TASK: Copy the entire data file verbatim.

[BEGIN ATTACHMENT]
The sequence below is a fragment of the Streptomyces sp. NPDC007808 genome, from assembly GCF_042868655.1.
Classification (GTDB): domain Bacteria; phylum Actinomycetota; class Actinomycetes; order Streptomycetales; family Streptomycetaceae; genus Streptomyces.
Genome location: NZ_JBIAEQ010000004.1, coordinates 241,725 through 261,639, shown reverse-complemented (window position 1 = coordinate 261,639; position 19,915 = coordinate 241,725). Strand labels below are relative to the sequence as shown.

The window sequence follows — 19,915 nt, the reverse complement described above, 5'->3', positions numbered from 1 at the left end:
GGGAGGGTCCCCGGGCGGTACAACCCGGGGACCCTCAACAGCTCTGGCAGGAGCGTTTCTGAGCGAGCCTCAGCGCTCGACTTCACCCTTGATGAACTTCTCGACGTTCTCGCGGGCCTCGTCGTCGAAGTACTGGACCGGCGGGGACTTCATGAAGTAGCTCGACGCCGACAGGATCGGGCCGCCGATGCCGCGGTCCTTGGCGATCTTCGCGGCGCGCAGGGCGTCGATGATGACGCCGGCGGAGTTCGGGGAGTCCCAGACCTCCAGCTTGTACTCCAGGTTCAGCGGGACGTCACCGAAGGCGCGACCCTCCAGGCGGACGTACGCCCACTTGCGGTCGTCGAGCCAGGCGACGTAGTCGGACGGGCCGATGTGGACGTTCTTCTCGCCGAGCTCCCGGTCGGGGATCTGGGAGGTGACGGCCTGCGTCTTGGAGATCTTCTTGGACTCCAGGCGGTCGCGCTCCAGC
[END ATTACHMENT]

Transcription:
The sequence below is a fragment of the Streptomyces sp. NPDC007808 genome, from assembly GCF_042868655.1.
Classification (GTDB): domain Bacteria; phylum Actinomycetota; class Actinomycetes; order Streptomycetales; family Streptomycetaceae; genus Streptomyces.
Genome location: NZ_JBIAEQ010000004.1, coordinates 241,725 through 261,639, shown reverse-complemented (window position 1 = coordinate 261,639; position 19,915 = coordinate 241,725). Strand labels below are relative to the sequence as shown.

The window sequence follows — 19,915 nt, the reverse complement described above, 5'->3', positions numbered from 1 at the left end:
GGGAGGGTCCCCGGGCGGTACAACCCGGGGACCCTCAACAGCTCTGGCAGGAGCGTTTCTGAGCGAGCCTCAGCGCTCGACTTCACCCTTGATGAACTTCTCGACGTTCTCGCGGGCCTCGTCGTCGAAGTACTGGACCGGCGGGGACTTCATGAAGTAGCTCGACGCCGACAGGATCGGGCCGCCGATGCCGCGGTCCTTGGCGATCTTCGCGGCGCGCAGGGCGTCGATGATGACGCCGGCGGAGTTCGGGGAGTCCCAGACCTCCAGCTTGTACTCCAGGTTCAGCGGGACGTCACCGAAGGCGCGACCCTCCAGGCGGACGTACGCCCACTTGCGGTCGTCGAGCCAGGCGACGTAGTCGGACGGGCCGATGTGGACGTTCTTCTCGCCGAGCTCCCGGTCGGGGATCTGGGAGGTGACGGCCTGCGTCTTGGAGATCTTCTTGGACTCCAGGCGGTCGCGCTCCAGC